Threatened by unemployment and stagnant wages, the middle class is increasingly feeling the pinch and falling prey to populism, as shown in recent elections and the Brexit vote, international and business leaders in Davos warned.
Even though the middle class is growing globally, that is not the case in the developed world, IMF Managing Director Christine Lagarde said to a crowded room at the World Economic Forum on Wednesday (18 January).
Pointing at rising inequality, Lagarde repeated what she said back in 2013 during a speech to the same audience. Recent events seem to confirm that the message of what she said then was not taken seriously.
“Now we have an opportunity to put in place policies to solve it,” she insisted, pointing to strong signals coming from voters.
“Policymakers need to get the signals now and think what can be done,” she added.
Lagarde called for a solution that would be granular, regional and more focused than what we have in place at the moment, stressing that redistribution is a tall order.
WEF’s latest report highlighted growing inequality as the top global risk for 2017 and noted technology’s role in this divide.
According to researchers from Credit Suisse, the richest 1% owned 50.8% of the world’s wealth in 2016, up from 45.4% in 2009. The wealthiest 10% hold 89% of all assets.
Globally, inequality between countries has been increasing at an accelerating pace over the past 30 years. The phenomena is not new. Since the 1980s, the share of income going to the top 1% has increased in a number of European countries, as well as the US and Canada.
The skill-biased technological change combined with the scale effects as markets become more interconnected, increasing global competition for talent, are at the core of the problem. Add to that soaring CEO compensation as companies become larger and the picture shows an explosive cocktail.
Experts in Davos also point to the slow recovery since 2008, which has intensified local income disparities, with unemployment remaining high.
Klaus Schwab, the founder and executive chairman of the World Economic Forum, highlights in his latest book that the fourth industrial revolution and a significant decline in share of labour as a percentage of GDP will inevitably increase inequality and grow concern about unfairness.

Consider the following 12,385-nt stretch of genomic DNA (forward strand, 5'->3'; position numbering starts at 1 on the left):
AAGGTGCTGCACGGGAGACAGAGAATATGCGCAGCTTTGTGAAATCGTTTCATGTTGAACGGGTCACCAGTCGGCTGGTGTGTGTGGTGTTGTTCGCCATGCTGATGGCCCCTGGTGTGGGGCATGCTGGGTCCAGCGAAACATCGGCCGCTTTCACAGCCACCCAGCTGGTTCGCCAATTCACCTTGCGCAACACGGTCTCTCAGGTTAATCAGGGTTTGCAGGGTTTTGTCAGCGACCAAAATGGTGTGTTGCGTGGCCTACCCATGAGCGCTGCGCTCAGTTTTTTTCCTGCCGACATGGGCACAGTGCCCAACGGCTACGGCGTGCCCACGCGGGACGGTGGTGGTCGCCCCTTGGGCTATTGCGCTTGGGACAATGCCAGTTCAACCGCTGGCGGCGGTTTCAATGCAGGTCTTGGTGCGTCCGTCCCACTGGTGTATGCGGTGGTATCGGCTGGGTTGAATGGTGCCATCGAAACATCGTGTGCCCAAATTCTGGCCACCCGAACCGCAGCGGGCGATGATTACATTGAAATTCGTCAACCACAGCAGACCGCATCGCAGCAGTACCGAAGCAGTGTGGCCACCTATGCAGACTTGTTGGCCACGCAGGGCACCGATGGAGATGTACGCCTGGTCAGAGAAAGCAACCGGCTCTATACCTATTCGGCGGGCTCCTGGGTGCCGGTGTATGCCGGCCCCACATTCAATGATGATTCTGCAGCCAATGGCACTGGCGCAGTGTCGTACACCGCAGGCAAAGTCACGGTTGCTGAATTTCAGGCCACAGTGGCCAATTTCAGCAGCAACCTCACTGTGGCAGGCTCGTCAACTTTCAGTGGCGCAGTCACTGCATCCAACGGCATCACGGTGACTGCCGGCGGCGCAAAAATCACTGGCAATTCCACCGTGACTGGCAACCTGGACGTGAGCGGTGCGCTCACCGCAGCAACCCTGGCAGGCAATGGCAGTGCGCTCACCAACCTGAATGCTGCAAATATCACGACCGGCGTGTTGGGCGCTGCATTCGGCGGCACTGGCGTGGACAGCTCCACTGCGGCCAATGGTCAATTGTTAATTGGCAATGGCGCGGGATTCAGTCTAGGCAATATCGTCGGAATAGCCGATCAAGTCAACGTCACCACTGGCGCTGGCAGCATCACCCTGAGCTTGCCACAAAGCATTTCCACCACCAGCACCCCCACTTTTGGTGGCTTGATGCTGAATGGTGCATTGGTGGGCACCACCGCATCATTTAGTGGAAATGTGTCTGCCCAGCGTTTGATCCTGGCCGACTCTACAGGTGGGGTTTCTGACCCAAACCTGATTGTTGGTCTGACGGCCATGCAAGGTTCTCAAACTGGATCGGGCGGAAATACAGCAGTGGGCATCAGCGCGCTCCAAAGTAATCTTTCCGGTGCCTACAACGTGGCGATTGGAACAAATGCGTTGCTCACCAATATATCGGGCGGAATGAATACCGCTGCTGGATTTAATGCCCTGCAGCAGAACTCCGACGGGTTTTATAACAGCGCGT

“The challenges of rising inequality will be hard to quantify as a great majority of us are consumers and producers so innovation disruption will both positively and negatively affect our living standards and welfare,” he writes.
A new vision
Much of the value that digitalisation can potentially generate for society will remain trapped unless efforts are stepped up to align private-sector investment incentives with the long-term public good, according to findings of the World Economic Forum Digital Transformation Initiative (DTI).
Lagarde was clear: “We are not going to fight against tech progress, or disrupt the whole supply chain”, so we’d better adapt and look for safety net.
Across the board, business and industry leaders point to a number of solutions, starting with education.
Education, from early childhood through the course of a working life, has tremendous potential to combat inequality and unlock the potential of individuals and entire economies.
Either the inequality gap continues to widen, leaving the world much less stable; or we invest in the creating the policies and education programmes that train young people for the jobs of tomorrow and retrain displaced workers, noted Marc Benioff, chairman and CEO at Salesforce.
“We will have to reskill the workforce but the traditional education will not get us there,” Randall Stephenson, chairman & CEO of AT&T said, mentioning his company has started aggressive programmes of retraining. “The progress is stark,” he added.
But “we need to reinvent innovation”, insisted an MIT researcher.
To face the new crisis of expectations, we need to provide a vision, said Pier Carlo Padoan, Italian minister of economy and finance.
“Citizens express this disillusion saying no to what leaders suggest,” he noted, arguing that globalisation is entering a new phase
“Europe has not a strategy for this new phase,” he continued, warning against turning inward like it happened with the refugee crisis.
“The problem in Europe is Europe,” he insisted. “The challenge Brexit and Trump is posing is that there is a vision. You may agree or disagree with that vision, But there is a challenge that the Brexit is posing and Trump is posing.
“We don’t have a vision in Europe, not a vision that is comparable in terms of power,” Padoan said during the debate with Lagarde.
— Winnie Byanyima (@Winnie_Byanyima) January 16, 2017
— World Economic Forum (@wef) January 4, 2017